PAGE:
One member of Congress the group greatly depends on is Rep. Jim Kolbe (R-Ariz.), the first openly gay Republican in Congress. Kolbe, who last week held a private reception for the Log Cabin Republicans in his East Capitol home, was forced out of the closet last year by The Advocate magazine.

When the Hefley Amendment, which would have banned laws protecting gays from discrimination in the federal workplace, reached the House floor last year, Kolbe not only managed the floor debate, he led the opposition. He held strategy sessions in his office, inviting gay organizations nationwide to help him. The amendment ultimately failed.

Still, Kolbe is uncomfortable in the spotlight, and his staff is fiercely protective of his interaction with the media. "I think he resents being pigeon-holed," reasoned Tafel. "I think he fears the only thing they're interested in is that he's gay."

Nonetheless, at a Log Cabin Luncheon on Friday in the Capitol, Kolbe spoke briefly about his involvement with the organization. "Clearly this group here today is an example of how far Republicans have gone with this," said Kolbe. "We need to be inclusive and not exclusive."

Clearly uncomfortable being interviewed on this subject, Kolbe doesn't have much to say when it comes to his conservative colleagues. "I get along with them fine," he said. "We disagree on some issues, but some of them are very good friends."

In the coming months, Kolbe said he hopes Congress will deal with discrimination of gays in the workplace. However, he said, "I'm not a one- issue person."

Even with the recent strides, Log Cabin Republicans have faced problems. Last year, Senate Majority Leader Trent Lott (R-Miss) compared homosexuality to kleptomania. In 1996, the group sent presidential hopeful Bob Dole (R-Kan.) a donation, which he accepted, then rejected. And meetings on Capitol Hill do not always guarantee an enthusiastic reception, Tafel said. "People have said, 'Am I going to be quoted? Am I going to be in a press release? This is off the record, right?'"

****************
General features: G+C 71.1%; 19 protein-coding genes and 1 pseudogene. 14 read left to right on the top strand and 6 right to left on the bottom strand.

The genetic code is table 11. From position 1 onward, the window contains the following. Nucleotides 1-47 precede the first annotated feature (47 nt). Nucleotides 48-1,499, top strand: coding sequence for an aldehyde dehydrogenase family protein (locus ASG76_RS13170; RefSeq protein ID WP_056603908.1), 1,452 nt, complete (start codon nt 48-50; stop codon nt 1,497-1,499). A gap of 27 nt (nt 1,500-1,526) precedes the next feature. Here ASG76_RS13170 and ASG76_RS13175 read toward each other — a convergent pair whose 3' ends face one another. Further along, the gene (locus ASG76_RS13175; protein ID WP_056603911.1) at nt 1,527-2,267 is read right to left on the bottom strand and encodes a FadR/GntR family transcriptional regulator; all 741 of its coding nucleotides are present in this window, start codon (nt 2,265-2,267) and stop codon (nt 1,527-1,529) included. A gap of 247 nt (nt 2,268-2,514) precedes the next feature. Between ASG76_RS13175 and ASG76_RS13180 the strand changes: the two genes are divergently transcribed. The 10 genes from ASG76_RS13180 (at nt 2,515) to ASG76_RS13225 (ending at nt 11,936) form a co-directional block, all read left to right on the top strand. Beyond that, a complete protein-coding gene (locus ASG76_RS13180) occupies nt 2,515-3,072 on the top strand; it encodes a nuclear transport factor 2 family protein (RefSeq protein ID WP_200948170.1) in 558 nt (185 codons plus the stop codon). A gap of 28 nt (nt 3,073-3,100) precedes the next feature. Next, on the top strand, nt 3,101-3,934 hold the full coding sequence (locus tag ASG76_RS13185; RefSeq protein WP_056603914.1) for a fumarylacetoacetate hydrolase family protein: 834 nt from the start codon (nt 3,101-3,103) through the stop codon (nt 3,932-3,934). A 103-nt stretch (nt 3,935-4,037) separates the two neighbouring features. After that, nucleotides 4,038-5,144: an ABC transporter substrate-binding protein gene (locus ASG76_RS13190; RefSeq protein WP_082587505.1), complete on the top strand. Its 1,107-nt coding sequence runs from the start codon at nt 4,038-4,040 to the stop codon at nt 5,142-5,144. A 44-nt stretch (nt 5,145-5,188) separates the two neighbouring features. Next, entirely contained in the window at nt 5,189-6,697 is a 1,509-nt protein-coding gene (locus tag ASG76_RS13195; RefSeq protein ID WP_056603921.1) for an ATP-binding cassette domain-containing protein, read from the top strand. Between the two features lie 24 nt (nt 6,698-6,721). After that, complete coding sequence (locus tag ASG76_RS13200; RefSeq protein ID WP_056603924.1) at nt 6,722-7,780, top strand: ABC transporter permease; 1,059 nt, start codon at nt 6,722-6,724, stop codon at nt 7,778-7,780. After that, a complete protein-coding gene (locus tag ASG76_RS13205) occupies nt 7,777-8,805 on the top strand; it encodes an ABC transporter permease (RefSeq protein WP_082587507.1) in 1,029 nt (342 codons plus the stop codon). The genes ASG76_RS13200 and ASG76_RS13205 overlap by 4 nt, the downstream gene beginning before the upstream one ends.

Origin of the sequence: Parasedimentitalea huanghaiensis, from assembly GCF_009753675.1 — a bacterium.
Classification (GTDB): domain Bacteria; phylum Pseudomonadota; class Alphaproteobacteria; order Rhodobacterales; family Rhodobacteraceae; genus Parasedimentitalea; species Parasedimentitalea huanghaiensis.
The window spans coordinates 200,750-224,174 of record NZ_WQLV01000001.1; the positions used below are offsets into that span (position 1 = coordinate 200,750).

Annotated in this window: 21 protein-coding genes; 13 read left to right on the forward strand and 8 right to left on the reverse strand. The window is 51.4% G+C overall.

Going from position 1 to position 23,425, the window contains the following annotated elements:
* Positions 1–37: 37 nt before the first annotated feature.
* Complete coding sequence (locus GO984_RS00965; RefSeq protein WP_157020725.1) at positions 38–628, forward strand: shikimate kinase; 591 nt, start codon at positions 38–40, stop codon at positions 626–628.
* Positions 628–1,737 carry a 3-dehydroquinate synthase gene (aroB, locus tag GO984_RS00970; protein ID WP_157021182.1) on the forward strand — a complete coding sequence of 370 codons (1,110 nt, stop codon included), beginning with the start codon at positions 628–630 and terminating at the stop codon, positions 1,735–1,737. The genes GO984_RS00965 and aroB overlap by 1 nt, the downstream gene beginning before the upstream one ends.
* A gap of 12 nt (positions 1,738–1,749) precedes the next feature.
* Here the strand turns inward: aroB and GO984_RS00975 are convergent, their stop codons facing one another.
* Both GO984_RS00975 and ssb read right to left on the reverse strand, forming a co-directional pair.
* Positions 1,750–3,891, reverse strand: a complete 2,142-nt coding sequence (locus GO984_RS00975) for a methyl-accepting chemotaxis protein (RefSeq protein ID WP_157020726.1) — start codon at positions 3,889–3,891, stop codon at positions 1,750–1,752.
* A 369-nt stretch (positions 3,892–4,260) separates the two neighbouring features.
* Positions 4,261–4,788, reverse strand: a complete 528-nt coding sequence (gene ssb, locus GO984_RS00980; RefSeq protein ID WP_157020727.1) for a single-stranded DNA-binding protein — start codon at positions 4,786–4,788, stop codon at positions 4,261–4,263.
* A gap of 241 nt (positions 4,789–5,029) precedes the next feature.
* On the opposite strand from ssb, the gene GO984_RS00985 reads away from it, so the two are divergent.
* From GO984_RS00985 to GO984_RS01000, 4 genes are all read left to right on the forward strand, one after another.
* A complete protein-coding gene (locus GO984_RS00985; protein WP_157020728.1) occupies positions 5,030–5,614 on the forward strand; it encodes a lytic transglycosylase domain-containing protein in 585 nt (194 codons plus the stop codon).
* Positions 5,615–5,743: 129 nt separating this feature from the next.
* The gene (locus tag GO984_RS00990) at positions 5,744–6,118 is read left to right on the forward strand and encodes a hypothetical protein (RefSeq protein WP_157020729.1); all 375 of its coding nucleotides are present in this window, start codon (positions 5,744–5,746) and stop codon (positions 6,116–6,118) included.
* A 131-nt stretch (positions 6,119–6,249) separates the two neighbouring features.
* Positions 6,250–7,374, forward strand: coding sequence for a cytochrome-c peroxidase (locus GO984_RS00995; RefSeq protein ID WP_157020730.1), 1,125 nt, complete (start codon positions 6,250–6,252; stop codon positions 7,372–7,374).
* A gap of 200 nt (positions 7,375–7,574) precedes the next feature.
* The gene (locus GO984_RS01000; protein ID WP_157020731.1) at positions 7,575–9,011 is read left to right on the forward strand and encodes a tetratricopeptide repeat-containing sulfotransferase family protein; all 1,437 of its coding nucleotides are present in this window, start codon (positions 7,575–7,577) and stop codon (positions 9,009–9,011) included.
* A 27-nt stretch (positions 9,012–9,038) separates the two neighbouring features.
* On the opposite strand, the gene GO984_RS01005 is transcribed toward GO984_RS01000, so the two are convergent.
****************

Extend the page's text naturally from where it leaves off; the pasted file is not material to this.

Rep. Barney Frank (D-Mass.), the first openly gay member of Congress, said the party still hasn't changed. "Unfortunately, the Republicans are not usually good on the gay stuff," said Frank. "I think they [Log Cabin Republicans] make the mistake of making Republicans pro-gay before they are. Two things are happening: The country as a whole is getting more fair, but the Republican party is getting more right-wing."

Over the years, the Log Cabin Republicans have suffered a great deal of bashing from the largely Democratic gay community. "The Republican Party has been completely demonized," said Tafel. "We are generally characterized as supporting [Senate Majority Leader] Trent Lott [R-Miss.]."

When it comes to the religious right, Log Cabin Republicans are not fooling themselves. They have met with every Senate office except that of Sen. Jesse Helms (R-N.C.) and former Sen. Lauch Faircloth (R. N.C.). But they have never met with Lott, or other Republican Reps. Like Bob Barr (Ga.), Majority Leader Dick Armey, or Majority Whip Tom DeLay (Texas).

"I don't expect to agree with the religious right on the gay issues," Tafel said. "But I know if we start building common ground, I'll start relieving their fears."